Alternative formsEdit


From Proto-Bantu *mbʊ́dì. Hinde (1904) records mburri as an equivalent of English goat in “Jogowini dialect” of Kikuyu, listing also Kamba mbuii and Swahili mbuzi as its equivalents[1].


As for Tonal Class, Armstrong (1940) classifies this term into mbori class which includes ikinya (pl. makinya), itimũ, kĩhaato, maguta, mbembe, mũgeka, mũrata, nyaga, ũhoro, riitho, riũa, rũrĩmĩ, Kamau (man's name), etc.[2] Benson (1964) classifies this term into Class 3 with a disyllabic stem, together with kĩhaato, mbembe, kiugo, and so on. Yukawa (1981) classifies this term into a group including bũrũri (pl. mabũrũri), ikara, ikinya, itimũ, kanitha (pl. makanitha), kiugo, kĩhaato, maguta, mũgeka, mũkonyo, mũrata, mwana, mbembe, nyaga, riitho, riũa, rũrĩmĩ (pl. nĩmĩ), ũhoro (pl. mohoro), and so on.[3]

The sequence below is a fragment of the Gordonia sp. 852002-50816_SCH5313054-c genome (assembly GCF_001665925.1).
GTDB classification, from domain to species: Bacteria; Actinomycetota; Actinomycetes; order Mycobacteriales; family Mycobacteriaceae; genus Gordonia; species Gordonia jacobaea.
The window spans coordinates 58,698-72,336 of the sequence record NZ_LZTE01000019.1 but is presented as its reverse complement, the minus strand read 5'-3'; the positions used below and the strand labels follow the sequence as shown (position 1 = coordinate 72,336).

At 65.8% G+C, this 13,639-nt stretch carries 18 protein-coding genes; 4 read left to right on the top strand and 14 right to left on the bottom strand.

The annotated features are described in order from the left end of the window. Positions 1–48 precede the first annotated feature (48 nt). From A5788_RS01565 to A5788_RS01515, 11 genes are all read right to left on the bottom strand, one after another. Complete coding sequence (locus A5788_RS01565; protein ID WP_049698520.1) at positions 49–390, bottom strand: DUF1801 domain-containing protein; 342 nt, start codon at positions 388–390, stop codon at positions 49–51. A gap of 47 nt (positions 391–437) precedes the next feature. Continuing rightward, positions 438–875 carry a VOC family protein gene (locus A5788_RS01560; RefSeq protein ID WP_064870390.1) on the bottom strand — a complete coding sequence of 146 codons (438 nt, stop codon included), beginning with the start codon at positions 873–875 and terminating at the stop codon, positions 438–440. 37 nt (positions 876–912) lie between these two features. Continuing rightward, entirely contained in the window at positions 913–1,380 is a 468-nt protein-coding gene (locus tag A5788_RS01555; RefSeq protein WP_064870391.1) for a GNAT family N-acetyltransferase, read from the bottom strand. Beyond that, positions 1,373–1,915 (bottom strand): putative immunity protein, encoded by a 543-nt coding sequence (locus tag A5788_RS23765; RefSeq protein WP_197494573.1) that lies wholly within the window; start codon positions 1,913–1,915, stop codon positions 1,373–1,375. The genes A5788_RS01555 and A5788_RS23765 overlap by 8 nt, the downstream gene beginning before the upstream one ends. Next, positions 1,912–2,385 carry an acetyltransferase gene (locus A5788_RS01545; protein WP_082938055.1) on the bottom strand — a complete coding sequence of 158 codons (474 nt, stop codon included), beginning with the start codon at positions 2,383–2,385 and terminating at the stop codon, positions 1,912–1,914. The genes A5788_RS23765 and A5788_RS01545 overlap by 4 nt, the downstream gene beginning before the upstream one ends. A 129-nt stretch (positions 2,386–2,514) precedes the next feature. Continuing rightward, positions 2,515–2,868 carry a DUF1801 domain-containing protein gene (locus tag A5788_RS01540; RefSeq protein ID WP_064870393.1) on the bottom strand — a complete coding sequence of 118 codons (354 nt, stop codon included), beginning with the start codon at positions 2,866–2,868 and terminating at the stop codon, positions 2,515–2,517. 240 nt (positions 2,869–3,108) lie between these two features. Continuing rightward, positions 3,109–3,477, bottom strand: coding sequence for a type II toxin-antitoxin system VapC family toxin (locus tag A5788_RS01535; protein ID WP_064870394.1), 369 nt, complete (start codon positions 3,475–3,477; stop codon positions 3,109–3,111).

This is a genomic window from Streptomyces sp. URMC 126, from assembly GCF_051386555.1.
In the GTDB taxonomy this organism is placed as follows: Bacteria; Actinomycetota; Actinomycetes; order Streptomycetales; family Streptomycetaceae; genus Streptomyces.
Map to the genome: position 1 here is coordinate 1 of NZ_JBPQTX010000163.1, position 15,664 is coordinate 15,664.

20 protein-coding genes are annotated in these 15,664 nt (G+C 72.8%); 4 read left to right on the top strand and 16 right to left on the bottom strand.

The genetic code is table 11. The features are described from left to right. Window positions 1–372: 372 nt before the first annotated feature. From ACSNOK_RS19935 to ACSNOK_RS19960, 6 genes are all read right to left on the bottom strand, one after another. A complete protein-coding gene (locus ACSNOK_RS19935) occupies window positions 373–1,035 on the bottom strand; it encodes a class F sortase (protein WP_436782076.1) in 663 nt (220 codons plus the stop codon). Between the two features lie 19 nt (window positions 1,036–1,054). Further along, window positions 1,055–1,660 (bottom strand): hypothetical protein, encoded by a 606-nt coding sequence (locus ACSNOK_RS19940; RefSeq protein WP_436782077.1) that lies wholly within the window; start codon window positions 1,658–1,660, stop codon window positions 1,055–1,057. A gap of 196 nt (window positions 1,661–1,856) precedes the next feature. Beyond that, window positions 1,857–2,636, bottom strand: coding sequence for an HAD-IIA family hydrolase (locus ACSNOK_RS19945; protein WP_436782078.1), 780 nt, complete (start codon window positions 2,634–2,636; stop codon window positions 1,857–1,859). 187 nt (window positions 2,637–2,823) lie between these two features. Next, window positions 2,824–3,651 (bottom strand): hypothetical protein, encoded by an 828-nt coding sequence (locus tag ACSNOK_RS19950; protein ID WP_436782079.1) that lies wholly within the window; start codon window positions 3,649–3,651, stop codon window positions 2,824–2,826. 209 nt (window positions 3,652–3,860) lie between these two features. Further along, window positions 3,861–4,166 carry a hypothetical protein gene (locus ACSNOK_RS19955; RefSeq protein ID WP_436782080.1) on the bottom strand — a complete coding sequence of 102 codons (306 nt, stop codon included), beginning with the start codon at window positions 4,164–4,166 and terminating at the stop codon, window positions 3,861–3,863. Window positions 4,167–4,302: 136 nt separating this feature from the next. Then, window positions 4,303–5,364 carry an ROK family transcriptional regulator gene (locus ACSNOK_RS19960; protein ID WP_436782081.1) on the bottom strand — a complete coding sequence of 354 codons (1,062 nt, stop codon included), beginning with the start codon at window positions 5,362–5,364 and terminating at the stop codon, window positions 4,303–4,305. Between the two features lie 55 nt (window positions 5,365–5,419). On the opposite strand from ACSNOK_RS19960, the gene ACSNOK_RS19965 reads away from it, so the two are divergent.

mbũri 9 or 10 (plural mbũri)

  1. goat
    mbũri yakwa - my goat
    mbũri ciakwa - my goats
    rũũru rwa mbũri - a herd of goats



Derived termsEdit



  1. ^ Hinde, Hildegarde (1904). Vocabularies of the Kamba and Kikuyu languages of East Africa, pp. 28–29. Cambridge: Cambridge University Press.
  2. ^ Armstrong, Lilias E. (1940). The Phonetic and Tonal Structure of Kikuyu. Rep. 1967. (Also in 2018 by Routledge).
  3. ^ Yukawa, Yasutoshi (1981). "A Tentative Tonal Analysis of Kikuyu Nouns: A Study of Limuru Dialect." In Journal of Asian and African Studies, No. 22, 75–123.
  4. ^ Mugu, Muturi Anthony (2014). Antonymy in Gĩkũyũ: a cognitive semantics approach, p. 31.